Could future spaceships be built with artificial 'bone'?

February 11, 2014

How do you make a light, low-density material without compromising its strength? It's a conundrum that has plagued engineers and builders looking for tough, durable materials that don't weigh them down.

Now, using a high-tech 3D printer, scientists in Germany have created a lightweight but very strong material inspired by the intricate microscopic architecture of living tissue - our own bones. The research, published in the Proceedings of the National Academy of Sciences, could pave the way for future super-light materials that could be used in microfluidics devices or to make lighter (and thus cheaper) spacecraft.

"It's a long-standing aim in engineering to create which are even lighter and stronger, (but) there's some kind of limit reached with standard materials," said lead author Jens Bauer, a mechanical engineer at the Karlsruhe Institute of Technology. "Now we have to figure out how we can go further - and one idea is to do it like nature does."

Industrial materials like steel are often solid and thus very dense and heavy - which is a drawback if you're trying to make something strong but light (like a plane). Even though experts have managed to make artificial 'cellular' materials like aluminum foam, which is full of air pockets and thus much lighter than a solid hunk of metal, there's a trade-off - the porous metal is much weaker than solid metal would be. It's not easy to engineer strong materials less dense than water (which is about 1,000 kilograms per cubic meter).

Wood and bone don't seem to have this problem. These living tissues, natural cellular materials, are porous but still very strong - and it's because of how the air pockets are arranged. In metal foam, the air bubbles are random, and so is the structure. But in wood and bone, there's a complex architectural pattern to the bits of bone crisscrossing through all those air pockets that are designed to bear loads.

(It's a little bit like a table's legs: Even though the area under the tabletop is mostly air, those skinny sticks can hold up the tabletop and because they're placed in a way to take the load.)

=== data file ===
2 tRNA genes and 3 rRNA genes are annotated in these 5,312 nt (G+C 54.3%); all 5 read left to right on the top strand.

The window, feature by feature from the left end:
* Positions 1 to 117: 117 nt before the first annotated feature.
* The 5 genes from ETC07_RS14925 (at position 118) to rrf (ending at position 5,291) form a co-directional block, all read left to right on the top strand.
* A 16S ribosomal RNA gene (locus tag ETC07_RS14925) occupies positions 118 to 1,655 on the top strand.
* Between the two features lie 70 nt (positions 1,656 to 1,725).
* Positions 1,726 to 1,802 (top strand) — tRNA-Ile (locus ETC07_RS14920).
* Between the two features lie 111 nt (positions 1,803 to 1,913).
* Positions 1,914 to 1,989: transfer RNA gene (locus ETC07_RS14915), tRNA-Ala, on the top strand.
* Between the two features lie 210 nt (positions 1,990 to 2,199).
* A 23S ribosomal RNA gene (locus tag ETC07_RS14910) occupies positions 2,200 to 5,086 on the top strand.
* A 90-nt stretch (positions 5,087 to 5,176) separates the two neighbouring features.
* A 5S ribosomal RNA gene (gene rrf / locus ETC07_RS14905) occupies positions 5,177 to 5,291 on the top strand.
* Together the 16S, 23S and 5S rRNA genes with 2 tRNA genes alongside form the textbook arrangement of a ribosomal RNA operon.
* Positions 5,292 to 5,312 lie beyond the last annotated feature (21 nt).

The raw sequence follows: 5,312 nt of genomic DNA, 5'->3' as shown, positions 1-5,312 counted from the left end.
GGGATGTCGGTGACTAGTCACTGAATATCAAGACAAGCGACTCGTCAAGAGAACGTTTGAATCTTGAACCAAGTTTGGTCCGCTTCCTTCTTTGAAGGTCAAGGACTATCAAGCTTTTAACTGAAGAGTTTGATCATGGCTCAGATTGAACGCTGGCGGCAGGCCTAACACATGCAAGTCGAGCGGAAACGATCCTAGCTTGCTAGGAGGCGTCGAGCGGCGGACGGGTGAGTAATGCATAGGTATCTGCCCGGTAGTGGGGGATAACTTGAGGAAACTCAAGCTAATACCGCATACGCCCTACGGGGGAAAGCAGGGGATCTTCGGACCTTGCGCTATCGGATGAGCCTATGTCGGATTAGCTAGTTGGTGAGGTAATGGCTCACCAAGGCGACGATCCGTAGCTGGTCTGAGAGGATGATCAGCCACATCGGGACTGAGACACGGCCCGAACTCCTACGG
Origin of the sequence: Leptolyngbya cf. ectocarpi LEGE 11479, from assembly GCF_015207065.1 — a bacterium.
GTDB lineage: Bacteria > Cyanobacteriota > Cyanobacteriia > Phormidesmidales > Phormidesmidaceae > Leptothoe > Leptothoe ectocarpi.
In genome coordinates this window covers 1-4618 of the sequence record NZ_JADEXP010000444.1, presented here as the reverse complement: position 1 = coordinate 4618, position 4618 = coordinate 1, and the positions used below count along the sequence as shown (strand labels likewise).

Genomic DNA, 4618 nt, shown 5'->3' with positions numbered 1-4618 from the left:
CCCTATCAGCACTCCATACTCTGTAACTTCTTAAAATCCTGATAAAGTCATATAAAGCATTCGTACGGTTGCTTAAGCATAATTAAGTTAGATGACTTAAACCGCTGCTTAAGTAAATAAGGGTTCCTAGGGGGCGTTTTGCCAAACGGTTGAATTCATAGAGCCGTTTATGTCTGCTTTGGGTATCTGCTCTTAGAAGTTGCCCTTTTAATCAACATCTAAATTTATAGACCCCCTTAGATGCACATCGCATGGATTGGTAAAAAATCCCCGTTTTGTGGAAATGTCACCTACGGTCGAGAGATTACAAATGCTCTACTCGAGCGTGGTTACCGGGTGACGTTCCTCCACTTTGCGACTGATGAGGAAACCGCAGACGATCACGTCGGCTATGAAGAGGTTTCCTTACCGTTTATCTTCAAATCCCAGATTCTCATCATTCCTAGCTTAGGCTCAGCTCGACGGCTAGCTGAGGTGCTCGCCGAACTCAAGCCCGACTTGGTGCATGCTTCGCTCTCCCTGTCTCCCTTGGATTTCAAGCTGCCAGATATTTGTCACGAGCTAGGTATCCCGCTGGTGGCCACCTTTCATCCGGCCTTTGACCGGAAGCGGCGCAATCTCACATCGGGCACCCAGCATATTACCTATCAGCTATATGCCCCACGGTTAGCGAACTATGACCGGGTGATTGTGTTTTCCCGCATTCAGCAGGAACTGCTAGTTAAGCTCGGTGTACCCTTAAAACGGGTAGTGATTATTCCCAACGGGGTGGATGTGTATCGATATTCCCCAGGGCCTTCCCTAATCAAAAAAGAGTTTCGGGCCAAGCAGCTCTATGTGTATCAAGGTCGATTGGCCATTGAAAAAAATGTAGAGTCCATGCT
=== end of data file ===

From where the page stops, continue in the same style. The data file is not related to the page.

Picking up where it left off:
Wood and have another advantage. Their cellular architecture starts on very tiny, microscopic scales, which allows them to take advantage of the size effect - the smaller your building material, the stronger it gets.

Is this phenomenon related to how tiny ants can carry loads at 50 times their body weight, but humans can't?.

"It's not really the same size effect, but it's similar," Bauer said.

So the researchers used a 3D laser lithography machine - basically a very fancy 3D printer - to build very tiny microstructures out of a ceramic-polymer composite. They made several different designs, from cubic grids with diagonal supports to hexagonal honeycomb-like structures.

These light building materials were remarkably tough - they exceeded the strength to weight ratio of all engineering materials with a density less than that of water, the researchers said.

There's no good way to mass-produce such materials, Bauer said - the technology is very young. But it does raise the hope that such bioinspired could one day make building safe but lightweight structures much easier.

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betterexists
not rated yet Feb 11, 2014
Does it mean Ships 100X the current size will start sailing out in the Future? How distant will it be?
antialias_physorg
5 / 5 (1) Feb 11, 2014
The real trick would be to send a 3D printer into orbit and then 'just' send bulk material to be porcessed there for the hull and ducting parts of spacestations/ships...and then send the more intricate parts (life support, electronices, food, personell etc.) later.

While this would not change the total weight of the transported materials (much) it would allow for much more compact orbital delivery vehicles.
krundoloss
not rated yet Feb 11, 2014
There's no good way to mass-produce such materials, Bauer said - the technology is very young. But it does raise the hope that such bioinspired materials could one day make building safe but lightweight structures much easier.


Why not just "grow" them? It is becoming apparent that biological life IS technology, and we should just go the route of writing DNA Code for all the things we need. Maybe we could do what we have done with trees? Create a plant or animal that builds what we want and dies, leaving a carcass behind that is the thing we wanted to make, like a jetski hull, or an airplane. Sounds crazy, but its possible. It would probably be easier to focus on nanorobot construction, or massive high-speed 3D Printers.

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